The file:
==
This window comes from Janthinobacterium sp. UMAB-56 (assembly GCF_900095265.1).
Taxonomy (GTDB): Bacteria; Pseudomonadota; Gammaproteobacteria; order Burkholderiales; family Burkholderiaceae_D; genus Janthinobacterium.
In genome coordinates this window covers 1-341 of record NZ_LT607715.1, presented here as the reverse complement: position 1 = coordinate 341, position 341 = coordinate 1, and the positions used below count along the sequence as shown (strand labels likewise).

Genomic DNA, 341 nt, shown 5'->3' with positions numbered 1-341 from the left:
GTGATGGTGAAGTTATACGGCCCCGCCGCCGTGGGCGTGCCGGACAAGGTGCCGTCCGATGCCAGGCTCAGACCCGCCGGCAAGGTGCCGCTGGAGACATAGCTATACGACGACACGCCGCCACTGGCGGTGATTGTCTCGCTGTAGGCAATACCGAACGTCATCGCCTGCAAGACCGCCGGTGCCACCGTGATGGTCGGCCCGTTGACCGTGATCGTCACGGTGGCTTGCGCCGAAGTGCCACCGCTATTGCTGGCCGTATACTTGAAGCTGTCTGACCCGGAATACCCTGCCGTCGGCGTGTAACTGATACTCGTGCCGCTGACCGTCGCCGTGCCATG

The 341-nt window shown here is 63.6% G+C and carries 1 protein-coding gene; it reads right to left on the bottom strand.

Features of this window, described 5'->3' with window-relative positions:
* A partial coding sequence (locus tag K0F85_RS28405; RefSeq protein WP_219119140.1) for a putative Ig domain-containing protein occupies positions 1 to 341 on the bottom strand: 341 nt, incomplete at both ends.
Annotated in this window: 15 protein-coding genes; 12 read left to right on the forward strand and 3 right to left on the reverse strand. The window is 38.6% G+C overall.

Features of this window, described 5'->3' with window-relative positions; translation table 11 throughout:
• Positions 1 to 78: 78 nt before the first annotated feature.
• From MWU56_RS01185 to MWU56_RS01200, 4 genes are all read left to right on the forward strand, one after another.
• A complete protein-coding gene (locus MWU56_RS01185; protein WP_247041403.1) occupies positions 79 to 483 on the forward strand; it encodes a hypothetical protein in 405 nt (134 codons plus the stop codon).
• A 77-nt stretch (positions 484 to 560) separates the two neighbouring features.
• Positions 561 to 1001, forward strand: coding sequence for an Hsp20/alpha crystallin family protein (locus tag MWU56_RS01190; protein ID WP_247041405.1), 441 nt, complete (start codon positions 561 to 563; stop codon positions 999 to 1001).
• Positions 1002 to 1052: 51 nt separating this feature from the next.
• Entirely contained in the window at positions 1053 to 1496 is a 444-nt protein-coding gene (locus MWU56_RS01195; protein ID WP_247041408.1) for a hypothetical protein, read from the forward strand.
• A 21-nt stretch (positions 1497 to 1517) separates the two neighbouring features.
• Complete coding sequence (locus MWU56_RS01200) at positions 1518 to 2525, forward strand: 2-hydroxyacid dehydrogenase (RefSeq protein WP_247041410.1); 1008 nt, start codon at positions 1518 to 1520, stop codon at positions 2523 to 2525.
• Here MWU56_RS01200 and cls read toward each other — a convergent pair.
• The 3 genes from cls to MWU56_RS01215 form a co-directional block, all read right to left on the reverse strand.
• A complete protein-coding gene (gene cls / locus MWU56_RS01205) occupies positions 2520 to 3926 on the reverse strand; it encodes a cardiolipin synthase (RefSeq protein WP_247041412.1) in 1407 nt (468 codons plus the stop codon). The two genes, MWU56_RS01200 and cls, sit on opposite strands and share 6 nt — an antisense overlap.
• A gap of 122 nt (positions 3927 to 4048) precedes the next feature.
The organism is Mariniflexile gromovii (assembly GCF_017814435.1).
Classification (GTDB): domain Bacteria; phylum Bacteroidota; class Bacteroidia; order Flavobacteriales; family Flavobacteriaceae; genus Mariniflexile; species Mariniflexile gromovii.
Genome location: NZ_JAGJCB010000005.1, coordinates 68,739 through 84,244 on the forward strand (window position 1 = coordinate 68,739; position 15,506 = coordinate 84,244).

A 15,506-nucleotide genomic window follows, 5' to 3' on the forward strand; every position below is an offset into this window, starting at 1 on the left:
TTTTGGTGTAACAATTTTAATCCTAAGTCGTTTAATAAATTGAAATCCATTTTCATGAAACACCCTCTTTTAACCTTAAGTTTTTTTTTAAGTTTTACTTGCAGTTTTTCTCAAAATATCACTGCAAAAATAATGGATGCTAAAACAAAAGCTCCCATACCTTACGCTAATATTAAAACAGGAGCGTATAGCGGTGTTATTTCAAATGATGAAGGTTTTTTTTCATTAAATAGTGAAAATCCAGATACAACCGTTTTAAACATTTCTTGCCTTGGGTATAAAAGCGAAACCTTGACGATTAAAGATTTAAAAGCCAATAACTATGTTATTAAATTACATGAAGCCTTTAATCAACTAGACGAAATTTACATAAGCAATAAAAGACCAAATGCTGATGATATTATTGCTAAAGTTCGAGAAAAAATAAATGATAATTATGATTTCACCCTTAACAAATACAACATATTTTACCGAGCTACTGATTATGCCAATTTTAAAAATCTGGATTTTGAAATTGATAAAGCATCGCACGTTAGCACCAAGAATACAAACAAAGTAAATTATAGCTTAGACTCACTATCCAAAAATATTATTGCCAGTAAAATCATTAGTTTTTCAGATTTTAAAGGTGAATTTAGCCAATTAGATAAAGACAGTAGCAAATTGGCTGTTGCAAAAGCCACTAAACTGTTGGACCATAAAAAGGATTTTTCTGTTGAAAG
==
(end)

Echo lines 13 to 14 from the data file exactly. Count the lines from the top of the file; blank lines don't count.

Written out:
• A complete protein-coding gene (locus MWU56_RS01185; protein WP_247041403.1) occupies positions 79 to 483 on the forward strand; it encodes a hypothetical protein in 405 nt (134 codons plus the stop codon).
• A 77-nt stretch (positions 484 to 560) separates the two neighbouring features.